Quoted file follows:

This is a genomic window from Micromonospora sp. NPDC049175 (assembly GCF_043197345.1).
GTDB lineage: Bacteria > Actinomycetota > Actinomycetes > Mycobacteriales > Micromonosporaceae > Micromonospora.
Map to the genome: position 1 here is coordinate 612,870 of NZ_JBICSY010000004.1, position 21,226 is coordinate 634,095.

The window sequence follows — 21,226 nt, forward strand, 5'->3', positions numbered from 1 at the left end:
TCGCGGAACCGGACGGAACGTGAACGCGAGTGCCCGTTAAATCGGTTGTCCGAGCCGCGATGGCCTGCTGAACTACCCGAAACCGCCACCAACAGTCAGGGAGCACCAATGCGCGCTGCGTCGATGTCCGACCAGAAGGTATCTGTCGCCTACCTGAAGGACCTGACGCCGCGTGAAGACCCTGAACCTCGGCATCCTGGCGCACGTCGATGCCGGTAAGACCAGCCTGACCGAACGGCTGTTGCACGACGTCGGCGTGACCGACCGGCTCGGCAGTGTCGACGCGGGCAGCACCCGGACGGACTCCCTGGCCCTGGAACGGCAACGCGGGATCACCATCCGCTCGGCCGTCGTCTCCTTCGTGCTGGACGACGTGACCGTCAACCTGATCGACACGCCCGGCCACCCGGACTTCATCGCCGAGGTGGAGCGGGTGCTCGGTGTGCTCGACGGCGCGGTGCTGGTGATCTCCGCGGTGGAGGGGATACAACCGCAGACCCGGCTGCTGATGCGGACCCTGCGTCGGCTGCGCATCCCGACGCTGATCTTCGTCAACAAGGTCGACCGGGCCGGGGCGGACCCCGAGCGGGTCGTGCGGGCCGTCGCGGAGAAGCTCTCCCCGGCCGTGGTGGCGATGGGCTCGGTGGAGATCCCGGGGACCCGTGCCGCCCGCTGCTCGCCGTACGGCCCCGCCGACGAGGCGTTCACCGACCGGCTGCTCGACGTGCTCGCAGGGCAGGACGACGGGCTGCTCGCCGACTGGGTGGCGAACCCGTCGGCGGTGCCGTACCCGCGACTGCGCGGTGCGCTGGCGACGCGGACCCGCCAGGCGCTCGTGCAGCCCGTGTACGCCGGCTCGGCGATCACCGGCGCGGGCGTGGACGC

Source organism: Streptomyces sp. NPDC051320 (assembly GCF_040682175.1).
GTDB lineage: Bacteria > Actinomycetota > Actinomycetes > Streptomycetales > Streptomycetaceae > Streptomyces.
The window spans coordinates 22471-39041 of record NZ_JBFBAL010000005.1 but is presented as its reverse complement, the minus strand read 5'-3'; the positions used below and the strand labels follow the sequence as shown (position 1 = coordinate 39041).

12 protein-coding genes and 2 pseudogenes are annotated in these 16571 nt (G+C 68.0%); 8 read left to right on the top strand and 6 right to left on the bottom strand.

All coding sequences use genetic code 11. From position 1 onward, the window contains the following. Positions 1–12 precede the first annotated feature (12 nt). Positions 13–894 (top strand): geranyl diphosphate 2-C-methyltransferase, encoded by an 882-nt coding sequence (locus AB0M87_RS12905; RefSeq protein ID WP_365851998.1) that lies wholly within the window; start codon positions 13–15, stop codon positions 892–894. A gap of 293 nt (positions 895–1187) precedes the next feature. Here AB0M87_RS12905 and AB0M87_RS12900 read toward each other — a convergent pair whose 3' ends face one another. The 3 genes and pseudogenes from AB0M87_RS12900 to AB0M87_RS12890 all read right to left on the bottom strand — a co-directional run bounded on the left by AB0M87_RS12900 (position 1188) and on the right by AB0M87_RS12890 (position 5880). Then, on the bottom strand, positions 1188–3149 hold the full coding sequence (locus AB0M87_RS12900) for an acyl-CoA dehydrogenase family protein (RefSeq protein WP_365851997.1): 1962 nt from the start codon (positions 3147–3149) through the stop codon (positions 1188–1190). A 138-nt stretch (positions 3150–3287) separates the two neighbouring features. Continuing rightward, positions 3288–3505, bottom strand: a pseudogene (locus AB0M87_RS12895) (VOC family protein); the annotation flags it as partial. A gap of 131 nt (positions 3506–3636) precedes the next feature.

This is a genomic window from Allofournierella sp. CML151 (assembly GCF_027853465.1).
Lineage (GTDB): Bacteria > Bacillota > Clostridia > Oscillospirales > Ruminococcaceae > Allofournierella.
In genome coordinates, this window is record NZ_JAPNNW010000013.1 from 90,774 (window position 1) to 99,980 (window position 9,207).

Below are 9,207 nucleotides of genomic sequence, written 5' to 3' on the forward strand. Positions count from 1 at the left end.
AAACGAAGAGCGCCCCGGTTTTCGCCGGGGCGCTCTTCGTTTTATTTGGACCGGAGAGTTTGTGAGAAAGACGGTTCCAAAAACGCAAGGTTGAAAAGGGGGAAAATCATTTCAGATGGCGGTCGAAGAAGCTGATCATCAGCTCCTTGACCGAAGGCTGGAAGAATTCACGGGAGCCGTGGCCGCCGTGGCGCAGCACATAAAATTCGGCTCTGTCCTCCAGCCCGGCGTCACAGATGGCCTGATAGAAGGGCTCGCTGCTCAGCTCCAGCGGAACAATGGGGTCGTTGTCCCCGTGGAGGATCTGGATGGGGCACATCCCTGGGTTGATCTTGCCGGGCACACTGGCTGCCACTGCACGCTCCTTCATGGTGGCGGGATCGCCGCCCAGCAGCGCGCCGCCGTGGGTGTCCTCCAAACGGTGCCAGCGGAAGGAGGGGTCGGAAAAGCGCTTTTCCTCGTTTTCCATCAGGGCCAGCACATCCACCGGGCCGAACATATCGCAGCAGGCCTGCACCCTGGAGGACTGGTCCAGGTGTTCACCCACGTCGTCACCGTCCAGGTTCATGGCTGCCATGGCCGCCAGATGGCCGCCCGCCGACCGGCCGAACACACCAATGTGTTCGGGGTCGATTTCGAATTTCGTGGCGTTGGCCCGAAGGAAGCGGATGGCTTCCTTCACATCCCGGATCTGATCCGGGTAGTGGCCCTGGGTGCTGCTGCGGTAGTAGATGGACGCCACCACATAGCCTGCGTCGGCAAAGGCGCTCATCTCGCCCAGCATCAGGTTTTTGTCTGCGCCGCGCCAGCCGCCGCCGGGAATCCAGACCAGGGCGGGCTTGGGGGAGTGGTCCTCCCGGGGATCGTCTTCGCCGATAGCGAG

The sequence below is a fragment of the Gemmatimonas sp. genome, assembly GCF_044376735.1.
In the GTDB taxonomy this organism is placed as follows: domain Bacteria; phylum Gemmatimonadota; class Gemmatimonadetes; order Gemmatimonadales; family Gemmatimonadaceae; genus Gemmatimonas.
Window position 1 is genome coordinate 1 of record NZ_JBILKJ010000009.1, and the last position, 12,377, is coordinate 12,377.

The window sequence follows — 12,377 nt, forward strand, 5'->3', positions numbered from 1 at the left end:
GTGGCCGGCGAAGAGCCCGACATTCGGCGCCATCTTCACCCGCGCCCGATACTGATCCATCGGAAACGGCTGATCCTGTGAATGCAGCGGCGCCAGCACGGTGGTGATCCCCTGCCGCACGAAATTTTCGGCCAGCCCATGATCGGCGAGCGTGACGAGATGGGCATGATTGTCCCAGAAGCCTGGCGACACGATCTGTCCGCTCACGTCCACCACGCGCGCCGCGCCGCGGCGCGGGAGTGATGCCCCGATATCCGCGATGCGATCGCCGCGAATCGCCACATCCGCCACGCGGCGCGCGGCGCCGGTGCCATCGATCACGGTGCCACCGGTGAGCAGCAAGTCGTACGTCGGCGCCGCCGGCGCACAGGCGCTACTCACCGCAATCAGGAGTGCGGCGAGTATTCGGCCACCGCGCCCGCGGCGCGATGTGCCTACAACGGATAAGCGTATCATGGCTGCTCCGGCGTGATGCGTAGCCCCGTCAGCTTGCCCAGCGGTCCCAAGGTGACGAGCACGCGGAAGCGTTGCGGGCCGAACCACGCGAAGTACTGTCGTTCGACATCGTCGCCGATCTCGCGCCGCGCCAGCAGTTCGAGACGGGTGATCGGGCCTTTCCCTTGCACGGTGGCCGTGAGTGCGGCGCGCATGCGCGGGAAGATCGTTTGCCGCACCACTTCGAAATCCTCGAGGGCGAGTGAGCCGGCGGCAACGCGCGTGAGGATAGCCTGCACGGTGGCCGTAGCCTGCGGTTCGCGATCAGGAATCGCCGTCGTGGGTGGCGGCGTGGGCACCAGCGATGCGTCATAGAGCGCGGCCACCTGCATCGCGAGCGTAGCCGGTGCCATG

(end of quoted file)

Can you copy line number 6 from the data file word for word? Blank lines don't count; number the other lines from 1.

Source organism: Streptomyces sp. NPDC051320 (assembly GCF_040682175.1).